BEYLE: The Artist and Her Legacy
Directed By: Christa Whitney and Liz Walber /
USA / 2019 / Yiddish, English (English Subtitles)
Documentary / Biography
Territory Rights: WORLD-WIDE, USA, CANADA (English), CANADA (French), ASIA, EUROPE, AUSTRALIA, ISRAEL, EDUCATIONAL, NON-THEATRICAL
Exhibition Format: Prores/QT
Option for Live Appearance: Q&A
Name of guest: Christa Whitney
Role of guest: director and producer
Beyle Schaechter-Gottesman was a woman whose life and work bridged the old world with the new. Following in the footsteps of her activist father and folk singer mother, she dedicated her life to preserving and transmitting Yiddish language and culture. Her influence reached across continents until her death in 2013, and lives on in a new generation.
Born to a Yiddish-speaking family in Vienna, Holocaust survivor Beyle (pronounced “bay-luh”) Schaechter-Gottesman was raised in Czernowitz. After the Second World War, she settled in the United States, where she became a central figure of a vibrant Yiddish community based in the Bronx, New York. Along with several other neighboring families, she raised her children in Yiddish. Her home on Bainbridge Avenue became a gathering place for people who wanted to be near Beyle and her remarkable songs, experiences, and ideology. She prioritized living fully in Yiddish by anyone who wanted to do so, whether or not it was their mame-loshn (mother-tongue). One can find Beyle’s influence throughout the contemporary Yiddish world. A poet and artist, Beyle was named a National Heritage Fellow in recognition for her invaluable contributions to traditional Jewish folk art. Her creative output and devotion to the continuation of Yiddish language and culture spanned seven decades.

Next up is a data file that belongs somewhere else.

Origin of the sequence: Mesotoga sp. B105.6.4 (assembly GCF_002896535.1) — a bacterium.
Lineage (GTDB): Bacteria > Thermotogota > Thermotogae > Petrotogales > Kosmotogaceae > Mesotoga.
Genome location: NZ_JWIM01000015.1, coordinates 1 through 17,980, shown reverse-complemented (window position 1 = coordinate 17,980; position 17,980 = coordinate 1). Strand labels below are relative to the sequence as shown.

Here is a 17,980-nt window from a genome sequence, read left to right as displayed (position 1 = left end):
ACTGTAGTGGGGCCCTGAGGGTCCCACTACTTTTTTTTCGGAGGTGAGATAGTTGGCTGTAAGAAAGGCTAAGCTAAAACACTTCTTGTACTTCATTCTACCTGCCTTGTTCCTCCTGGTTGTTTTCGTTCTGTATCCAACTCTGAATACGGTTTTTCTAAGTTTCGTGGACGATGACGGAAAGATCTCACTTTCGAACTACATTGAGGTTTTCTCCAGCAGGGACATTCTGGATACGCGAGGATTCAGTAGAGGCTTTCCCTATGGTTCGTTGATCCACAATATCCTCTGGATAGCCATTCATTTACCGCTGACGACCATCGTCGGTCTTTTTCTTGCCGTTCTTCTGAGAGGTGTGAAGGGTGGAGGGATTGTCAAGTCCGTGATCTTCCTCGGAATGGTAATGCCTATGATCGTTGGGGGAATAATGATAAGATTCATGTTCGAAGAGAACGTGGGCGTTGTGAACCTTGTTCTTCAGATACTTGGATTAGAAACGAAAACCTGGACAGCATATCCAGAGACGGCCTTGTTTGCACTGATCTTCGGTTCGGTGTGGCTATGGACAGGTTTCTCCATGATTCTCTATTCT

BEYLE: The Artist and Her Legacy tells the story of Beyle’s rich life through archival recordings along with newly recorded oral history interviews with family, friends, and colleagues – in both English and in Yiddish. In keeping with Beyle’s multimedia artistic practice, we have translated her paintings and sketches into whimsical animations, and weaved her story through the tradition of oral history and into a film.